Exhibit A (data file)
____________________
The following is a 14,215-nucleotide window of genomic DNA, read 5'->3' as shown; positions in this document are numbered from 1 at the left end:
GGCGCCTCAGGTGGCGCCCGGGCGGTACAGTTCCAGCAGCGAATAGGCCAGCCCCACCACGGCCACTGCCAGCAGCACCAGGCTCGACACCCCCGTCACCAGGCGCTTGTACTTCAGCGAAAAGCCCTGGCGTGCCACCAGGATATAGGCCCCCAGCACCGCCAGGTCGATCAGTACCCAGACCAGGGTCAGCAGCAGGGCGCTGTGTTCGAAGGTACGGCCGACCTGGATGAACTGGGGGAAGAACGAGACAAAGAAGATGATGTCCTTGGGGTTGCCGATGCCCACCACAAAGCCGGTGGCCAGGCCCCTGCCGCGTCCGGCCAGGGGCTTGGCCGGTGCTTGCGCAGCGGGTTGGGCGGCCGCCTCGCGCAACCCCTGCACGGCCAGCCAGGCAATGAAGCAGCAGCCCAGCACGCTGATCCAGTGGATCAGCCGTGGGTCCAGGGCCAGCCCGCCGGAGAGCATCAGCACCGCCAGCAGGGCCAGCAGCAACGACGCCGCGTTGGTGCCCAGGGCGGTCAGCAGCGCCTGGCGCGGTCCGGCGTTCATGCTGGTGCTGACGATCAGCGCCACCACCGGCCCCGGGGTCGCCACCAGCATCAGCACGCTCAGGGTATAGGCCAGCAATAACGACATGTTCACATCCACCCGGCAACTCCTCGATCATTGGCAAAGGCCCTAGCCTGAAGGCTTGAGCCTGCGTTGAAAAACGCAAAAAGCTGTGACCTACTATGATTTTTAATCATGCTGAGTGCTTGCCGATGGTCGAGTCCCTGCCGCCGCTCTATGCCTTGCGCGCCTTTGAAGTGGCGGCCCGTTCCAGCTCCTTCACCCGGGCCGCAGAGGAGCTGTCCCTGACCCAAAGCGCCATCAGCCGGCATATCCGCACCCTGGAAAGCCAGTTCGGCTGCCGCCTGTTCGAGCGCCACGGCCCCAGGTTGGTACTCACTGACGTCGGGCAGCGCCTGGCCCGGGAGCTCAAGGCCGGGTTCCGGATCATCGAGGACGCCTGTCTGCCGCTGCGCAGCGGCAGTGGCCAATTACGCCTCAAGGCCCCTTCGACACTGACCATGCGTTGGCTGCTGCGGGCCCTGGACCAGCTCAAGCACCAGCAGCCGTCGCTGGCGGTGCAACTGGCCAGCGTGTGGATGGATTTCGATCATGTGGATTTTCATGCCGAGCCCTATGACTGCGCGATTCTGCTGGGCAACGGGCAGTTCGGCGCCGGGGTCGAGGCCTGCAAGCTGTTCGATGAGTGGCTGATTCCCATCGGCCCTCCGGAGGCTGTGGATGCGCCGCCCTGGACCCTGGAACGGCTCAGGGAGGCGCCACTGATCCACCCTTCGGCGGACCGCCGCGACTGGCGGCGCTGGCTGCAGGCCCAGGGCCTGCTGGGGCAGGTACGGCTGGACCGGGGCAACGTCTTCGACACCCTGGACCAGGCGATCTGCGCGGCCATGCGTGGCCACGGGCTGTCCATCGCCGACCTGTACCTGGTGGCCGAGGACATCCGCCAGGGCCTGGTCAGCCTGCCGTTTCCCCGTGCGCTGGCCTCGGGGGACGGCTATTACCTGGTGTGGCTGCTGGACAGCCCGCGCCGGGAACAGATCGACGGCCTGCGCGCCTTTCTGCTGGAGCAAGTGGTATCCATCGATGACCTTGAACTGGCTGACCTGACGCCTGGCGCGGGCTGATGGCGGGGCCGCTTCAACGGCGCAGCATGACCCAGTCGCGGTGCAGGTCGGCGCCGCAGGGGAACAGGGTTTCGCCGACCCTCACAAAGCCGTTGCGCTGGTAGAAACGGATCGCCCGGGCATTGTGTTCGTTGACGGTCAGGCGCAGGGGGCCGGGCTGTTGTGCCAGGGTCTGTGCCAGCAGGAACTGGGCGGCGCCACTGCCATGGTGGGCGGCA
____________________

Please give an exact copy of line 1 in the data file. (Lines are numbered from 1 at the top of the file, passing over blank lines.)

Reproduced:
The following is a 14,215-nucleotide window of genomic DNA, read 5'->3' as shown; positions in this document are numbered from 1 at the left end: